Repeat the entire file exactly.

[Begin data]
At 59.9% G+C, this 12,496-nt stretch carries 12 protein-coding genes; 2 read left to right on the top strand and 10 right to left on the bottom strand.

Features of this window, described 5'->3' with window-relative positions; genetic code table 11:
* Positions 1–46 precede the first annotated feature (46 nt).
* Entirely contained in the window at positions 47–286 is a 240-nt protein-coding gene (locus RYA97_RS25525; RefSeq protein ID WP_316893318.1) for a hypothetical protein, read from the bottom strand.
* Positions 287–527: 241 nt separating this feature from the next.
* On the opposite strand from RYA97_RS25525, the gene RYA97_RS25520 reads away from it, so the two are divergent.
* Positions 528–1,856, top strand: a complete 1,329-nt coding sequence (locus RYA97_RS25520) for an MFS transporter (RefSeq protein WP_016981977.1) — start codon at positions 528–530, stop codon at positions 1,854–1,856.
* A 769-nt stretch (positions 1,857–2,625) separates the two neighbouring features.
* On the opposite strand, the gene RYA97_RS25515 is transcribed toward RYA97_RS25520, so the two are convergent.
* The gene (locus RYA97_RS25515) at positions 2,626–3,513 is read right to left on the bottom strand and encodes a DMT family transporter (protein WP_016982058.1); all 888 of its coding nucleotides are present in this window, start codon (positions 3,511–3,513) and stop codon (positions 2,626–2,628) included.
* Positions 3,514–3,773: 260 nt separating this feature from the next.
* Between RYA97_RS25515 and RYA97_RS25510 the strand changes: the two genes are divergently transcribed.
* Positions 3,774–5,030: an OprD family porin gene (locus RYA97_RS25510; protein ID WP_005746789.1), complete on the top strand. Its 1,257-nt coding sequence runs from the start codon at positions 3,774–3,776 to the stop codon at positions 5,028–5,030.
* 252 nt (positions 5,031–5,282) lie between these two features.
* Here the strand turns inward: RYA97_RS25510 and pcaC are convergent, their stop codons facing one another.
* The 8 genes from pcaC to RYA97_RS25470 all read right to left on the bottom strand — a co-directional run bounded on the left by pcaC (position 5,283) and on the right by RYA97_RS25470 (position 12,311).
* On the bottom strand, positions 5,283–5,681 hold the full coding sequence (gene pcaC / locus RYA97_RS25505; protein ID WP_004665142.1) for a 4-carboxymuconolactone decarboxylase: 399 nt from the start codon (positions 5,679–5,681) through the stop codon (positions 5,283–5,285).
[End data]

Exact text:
At 59.9% G+C, this 12,496-nt stretch carries 12 protein-coding genes; 2 read left to right on the top strand and 10 right to left on the bottom strand.

Features of this window, described 5'->3' with window-relative positions; genetic code table 11:
* Positions 1–46 precede the first annotated feature (46 nt).
* Entirely contained in the window at positions 47–286 is a 240-nt protein-coding gene (locus RYA97_RS25525; RefSeq protein ID WP_316893318.1) for a hypothetical protein, read from the bottom strand.
* Positions 287–527: 241 nt separating this feature from the next.
* On the opposite strand from RYA97_RS25525, the gene RYA97_RS25520 reads away from it, so the two are divergent.
* Positions 528–1,856, top strand: a complete 1,329-nt coding sequence (locus RYA97_RS25520) for an MFS transporter (RefSeq protein WP_016981977.1) — start codon at positions 528–530, stop codon at positions 1,854–1,856.
* A 769-nt stretch (positions 1,857–2,625) separates the two neighbouring features.
* On the opposite strand, the gene RYA97_RS25515 is transcribed toward RYA97_RS25520, so the two are convergent.
* The gene (locus RYA97_RS25515) at positions 2,626–3,513 is read right to left on the bottom strand and encodes a DMT family transporter (protein WP_016982058.1); all 888 of its coding nucleotides are present in this window, start codon (positions 3,511–3,513) and stop codon (positions 2,626–2,628) included.
* Positions 3,514–3,773: 260 nt separating this feature from the next.
* Between RYA97_RS25515 and RYA97_RS25510 the strand changes: the two genes are divergently transcribed.
* Positions 3,774–5,030: an OprD family porin gene (locus RYA97_RS25510; protein ID WP_005746789.1), complete on the top strand. Its 1,257-nt coding sequence runs from the start codon at positions 3,774–3,776 to the stop codon at positions 5,028–5,030.
* 252 nt (positions 5,031–5,282) lie between these two features.
* Here the strand turns inward: RYA97_RS25510 and pcaC are convergent, their stop codons facing one another.
* The 8 genes from pcaC to RYA97_RS25470 all read right to left on the bottom strand — a co-directional run bounded on the left by pcaC (position 5,283) and on the right by RYA97_RS25470 (position 12,311).
* On the bottom strand, positions 5,283–5,681 hold the full coding sequence (gene pcaC / locus RYA97_RS25505; protein ID WP_004665142.1) for a 4-carboxymuconolactone decarboxylase: 399 nt from the start codon (positions 5,679–5,681) through the stop codon (positions 5,283–5,285).